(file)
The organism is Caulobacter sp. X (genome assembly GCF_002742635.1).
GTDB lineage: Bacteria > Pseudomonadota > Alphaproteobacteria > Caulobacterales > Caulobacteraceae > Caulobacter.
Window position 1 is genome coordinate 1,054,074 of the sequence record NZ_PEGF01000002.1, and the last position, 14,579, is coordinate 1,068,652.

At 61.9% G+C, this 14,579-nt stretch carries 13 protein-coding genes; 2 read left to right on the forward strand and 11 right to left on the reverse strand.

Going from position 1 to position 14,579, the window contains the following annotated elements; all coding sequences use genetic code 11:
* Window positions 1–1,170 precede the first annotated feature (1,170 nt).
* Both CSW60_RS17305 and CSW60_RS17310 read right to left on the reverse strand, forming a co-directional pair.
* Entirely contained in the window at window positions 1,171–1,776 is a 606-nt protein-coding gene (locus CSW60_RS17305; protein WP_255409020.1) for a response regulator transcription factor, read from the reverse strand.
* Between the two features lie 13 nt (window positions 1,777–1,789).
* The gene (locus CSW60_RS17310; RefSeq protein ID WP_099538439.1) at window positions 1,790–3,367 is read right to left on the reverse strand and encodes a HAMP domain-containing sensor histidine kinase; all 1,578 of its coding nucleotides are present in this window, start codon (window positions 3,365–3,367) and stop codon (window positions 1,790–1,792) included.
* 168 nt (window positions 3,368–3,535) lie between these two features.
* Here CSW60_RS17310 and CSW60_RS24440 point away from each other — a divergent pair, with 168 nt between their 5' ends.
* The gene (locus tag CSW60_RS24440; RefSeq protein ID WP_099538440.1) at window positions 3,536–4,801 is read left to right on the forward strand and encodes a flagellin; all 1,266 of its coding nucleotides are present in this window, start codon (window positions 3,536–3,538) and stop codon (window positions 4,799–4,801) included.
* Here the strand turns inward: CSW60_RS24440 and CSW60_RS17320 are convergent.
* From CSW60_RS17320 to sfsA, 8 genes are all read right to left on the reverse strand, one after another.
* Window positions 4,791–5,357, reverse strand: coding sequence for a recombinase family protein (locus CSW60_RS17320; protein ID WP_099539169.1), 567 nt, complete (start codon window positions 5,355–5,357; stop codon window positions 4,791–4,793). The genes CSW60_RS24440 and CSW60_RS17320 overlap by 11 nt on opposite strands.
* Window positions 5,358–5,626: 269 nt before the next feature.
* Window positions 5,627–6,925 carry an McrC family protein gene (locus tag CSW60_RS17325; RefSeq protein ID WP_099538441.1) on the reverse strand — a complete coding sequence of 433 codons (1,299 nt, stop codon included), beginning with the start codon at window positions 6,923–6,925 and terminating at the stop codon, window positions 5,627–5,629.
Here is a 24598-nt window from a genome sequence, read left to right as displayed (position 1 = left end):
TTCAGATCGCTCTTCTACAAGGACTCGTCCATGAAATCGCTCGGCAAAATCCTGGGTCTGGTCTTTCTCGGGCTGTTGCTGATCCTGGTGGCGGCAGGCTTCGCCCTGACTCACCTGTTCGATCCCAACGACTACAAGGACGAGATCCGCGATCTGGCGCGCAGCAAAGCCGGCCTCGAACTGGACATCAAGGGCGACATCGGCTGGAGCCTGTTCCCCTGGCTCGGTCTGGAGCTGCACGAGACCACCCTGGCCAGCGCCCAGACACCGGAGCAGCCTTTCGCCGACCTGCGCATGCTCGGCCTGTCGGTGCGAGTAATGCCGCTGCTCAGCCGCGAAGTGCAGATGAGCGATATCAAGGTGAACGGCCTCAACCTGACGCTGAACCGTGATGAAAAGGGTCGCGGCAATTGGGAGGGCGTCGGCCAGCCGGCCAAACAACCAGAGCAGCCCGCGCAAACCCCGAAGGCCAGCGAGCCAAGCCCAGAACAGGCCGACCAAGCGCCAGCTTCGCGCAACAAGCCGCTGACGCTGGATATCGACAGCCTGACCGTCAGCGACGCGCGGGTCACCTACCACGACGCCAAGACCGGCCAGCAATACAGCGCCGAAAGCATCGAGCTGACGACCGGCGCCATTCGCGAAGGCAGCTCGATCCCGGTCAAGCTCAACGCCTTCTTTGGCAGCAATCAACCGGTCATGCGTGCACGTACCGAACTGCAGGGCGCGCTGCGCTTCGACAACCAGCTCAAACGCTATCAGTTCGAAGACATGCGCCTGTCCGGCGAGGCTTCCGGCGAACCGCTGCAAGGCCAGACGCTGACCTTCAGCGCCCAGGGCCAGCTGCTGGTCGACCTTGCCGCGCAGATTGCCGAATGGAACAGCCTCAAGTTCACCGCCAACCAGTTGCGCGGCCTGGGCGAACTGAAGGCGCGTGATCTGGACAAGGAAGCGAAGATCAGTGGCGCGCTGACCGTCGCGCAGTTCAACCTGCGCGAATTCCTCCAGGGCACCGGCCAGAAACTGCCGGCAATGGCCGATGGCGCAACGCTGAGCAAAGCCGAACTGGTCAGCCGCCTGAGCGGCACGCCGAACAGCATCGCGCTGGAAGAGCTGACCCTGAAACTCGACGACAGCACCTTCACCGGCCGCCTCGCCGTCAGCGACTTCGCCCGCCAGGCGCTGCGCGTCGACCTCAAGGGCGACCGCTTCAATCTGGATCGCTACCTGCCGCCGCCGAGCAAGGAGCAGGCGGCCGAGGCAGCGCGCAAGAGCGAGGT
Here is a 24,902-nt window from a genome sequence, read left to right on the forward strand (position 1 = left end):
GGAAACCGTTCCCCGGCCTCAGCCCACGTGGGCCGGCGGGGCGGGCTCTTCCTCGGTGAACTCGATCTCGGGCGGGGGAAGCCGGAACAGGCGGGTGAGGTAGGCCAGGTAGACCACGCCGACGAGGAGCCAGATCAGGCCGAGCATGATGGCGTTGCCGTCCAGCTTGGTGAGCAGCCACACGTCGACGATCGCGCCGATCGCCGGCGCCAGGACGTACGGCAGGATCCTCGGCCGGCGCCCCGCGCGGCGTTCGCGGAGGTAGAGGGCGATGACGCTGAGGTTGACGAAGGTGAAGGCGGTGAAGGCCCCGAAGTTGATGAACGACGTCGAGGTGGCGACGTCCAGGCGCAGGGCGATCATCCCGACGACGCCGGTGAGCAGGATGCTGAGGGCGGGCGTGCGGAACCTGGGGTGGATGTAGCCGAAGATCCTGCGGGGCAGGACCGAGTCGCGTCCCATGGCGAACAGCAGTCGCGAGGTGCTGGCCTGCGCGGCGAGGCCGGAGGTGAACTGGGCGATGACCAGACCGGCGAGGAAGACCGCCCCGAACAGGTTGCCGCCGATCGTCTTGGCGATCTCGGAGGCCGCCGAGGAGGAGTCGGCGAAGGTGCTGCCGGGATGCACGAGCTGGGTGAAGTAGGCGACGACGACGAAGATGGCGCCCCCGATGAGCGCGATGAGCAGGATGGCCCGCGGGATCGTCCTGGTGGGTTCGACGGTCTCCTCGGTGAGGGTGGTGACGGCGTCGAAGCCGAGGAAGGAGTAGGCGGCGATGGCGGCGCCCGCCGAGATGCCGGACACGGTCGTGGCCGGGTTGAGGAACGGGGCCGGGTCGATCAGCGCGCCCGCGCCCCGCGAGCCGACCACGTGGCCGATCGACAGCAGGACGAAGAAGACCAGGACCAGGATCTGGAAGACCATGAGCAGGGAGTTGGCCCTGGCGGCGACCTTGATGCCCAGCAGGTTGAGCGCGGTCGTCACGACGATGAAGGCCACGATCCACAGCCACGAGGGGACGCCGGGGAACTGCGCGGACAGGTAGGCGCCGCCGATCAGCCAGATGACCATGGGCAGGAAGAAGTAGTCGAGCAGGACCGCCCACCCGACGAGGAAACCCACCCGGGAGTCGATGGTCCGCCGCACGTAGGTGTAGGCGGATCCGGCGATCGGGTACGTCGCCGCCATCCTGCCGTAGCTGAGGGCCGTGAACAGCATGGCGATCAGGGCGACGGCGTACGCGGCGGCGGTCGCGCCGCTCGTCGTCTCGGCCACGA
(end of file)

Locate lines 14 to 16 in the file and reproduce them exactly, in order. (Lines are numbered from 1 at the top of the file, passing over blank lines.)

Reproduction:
* Here the strand turns inward: CSW60_RS24440 and CSW60_RS17320 are convergent.
* From CSW60_RS17320 to sfsA, 8 genes are all read right to left on the reverse strand, one after another.
* Window positions 4,791–5,357, reverse strand: coding sequence for a recombinase family protein (locus CSW60_RS17320; protein ID WP_099539169.1), 567 nt, complete (start codon window positions 5,355–5,357; stop codon window positions 4,791–4,793). The genes CSW60_RS24440 and CSW60_RS17320 overlap by 11 nt on opposite strands.